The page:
Étienne de la Boétie provides one of the earliest and clearest explanations of why the suffering majority obeys the minority who rule over them; it is an example of voluntary servitude (1576)

Etienne de la Boétie

La Boétie poses one of the thorniest problems in political philosophy: why the suffering majority obey the orders of the ruling few:

For the present I should like merely to understand how it happens that so many men, so many villages, so many cities, so many nations, sometimes suffer under a single tyrant who has no other power than the power they give him; who is able to harm them only to the extent to which they have the willingness to bear with him; who could do them absolutely no injury unless they preferred to put up with him rather than contradict him.[3] Surely a striking situation! Yet it is so common that one must grieve the more and wonder the less at the spectacle of a million men serving in wretchedness, their necks under the yoke, not constrained by a greater multitude than they, but simply, it would seem, delighted and charmed by the name of one man alone whose power they need not fear, for he is evidently the one person whose qualities they cannot admire because of his inhumanity and brutality toward them. A weakness characteristic of human kind is that we often have to obey force; we have to make concessions; we ourselves cannot always be the stronger. Therefore, when a nation is constrained by the fortune of war to serve a single clique, as happened when the city of Athens served the thirty Tyrants, one should not be amazed that the nation obeys, but simply be grieved by the situation; or rather, instead of being amazed or saddened, consider patiently the evil and look forward hopefully toward a happier future.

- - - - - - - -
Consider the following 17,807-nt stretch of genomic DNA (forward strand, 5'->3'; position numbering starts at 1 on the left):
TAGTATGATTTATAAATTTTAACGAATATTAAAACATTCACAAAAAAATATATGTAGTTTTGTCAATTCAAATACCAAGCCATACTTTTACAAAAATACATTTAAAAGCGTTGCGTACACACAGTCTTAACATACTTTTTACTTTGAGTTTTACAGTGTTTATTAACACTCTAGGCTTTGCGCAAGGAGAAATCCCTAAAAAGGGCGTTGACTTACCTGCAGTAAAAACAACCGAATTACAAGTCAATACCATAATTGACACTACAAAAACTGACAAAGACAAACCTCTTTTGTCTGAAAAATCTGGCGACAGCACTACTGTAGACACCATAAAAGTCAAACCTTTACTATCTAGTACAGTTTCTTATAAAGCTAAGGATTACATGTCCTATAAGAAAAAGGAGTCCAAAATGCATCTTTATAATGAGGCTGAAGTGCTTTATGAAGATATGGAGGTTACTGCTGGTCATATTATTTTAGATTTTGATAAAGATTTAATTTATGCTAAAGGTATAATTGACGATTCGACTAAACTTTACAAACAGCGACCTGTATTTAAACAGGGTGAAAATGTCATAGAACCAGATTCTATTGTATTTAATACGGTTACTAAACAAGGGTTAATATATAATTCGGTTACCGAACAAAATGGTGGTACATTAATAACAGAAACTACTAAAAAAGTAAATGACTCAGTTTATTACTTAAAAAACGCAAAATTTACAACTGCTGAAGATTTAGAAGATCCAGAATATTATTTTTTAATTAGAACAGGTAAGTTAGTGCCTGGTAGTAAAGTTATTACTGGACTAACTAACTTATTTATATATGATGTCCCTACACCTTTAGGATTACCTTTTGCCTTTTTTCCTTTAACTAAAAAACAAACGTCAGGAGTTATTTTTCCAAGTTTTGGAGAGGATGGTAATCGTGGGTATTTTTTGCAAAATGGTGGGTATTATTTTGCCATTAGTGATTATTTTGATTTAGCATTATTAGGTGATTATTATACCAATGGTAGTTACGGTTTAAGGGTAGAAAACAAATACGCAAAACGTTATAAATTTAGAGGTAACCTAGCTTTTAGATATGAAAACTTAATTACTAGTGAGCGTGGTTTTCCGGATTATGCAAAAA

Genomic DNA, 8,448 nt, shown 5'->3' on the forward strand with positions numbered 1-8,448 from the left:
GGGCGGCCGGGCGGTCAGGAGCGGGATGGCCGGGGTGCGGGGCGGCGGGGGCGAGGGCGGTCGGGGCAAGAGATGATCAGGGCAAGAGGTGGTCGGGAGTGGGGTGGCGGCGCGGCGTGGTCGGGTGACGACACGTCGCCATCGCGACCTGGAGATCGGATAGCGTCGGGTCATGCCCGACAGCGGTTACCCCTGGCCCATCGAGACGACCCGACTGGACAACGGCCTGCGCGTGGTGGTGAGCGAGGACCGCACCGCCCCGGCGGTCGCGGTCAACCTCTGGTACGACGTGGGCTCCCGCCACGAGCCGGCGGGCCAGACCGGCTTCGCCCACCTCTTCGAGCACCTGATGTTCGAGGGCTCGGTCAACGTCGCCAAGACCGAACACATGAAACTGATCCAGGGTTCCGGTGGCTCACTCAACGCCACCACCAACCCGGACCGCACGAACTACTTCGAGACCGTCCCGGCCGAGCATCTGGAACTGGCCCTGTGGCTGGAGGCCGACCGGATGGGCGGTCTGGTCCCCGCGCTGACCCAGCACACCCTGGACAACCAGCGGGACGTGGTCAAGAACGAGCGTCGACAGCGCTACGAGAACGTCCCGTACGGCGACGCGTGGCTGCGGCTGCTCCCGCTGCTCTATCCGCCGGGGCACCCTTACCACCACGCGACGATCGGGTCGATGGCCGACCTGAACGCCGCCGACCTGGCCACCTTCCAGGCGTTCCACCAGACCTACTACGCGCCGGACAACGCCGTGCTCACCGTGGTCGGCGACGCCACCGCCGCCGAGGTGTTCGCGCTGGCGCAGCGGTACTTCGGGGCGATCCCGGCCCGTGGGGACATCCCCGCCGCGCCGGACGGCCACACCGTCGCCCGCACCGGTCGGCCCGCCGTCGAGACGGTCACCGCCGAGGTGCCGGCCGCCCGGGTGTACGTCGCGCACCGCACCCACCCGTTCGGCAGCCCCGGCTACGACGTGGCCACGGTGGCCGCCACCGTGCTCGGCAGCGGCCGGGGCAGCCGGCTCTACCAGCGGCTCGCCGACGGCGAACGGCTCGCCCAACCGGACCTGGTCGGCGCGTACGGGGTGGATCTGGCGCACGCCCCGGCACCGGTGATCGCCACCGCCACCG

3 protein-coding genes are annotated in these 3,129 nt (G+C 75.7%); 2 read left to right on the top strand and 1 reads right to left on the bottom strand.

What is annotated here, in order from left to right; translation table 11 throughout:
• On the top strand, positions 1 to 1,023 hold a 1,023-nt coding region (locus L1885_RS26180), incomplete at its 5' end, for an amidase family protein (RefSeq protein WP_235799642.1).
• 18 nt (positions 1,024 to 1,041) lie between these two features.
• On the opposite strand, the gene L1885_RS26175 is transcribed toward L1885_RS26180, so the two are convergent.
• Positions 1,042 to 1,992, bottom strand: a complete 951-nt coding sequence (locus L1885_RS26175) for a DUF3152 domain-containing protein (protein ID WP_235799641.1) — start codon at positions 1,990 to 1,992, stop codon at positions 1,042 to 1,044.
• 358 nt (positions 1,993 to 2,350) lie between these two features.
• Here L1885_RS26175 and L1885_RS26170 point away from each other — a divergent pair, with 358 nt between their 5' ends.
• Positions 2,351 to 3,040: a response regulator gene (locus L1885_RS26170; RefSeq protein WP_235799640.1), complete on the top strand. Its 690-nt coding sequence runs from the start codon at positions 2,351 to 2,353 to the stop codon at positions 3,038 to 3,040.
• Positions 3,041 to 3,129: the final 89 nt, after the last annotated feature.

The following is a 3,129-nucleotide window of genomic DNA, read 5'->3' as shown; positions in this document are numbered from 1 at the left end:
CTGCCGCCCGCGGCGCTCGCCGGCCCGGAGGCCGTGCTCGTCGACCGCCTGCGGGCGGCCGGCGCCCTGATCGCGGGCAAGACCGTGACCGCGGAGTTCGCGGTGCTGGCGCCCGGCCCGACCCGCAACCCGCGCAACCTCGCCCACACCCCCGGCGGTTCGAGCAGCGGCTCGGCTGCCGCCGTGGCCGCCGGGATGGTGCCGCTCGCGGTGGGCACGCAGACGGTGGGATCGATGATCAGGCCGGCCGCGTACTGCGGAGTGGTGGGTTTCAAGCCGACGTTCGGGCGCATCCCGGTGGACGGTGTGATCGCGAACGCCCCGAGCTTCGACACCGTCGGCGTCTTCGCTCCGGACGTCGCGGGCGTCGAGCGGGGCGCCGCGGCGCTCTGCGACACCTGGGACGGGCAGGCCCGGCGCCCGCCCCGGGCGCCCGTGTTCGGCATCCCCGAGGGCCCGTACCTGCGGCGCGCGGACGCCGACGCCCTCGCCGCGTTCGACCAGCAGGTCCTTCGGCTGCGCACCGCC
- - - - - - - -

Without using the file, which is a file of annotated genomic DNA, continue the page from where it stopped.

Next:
Boétie’s answer to this question is thoughtful and detailed. The country and system one is born under is accepted without question as normal; only a very few are born with the faculty to question the justice and necessity of the rule of the few; most are content to remain cowardly and submissive under tyranny; ordinary people are trained to adore their leaders; a select few who cooperate with the ruler are rewarded well for their services; others accept their servility because they wish to acquire wealth under the tyrant’s rule. In 1549 Boétie was content to “consider patiently the evil and look forward hopefully toward a happier future” when this would no longer be the case.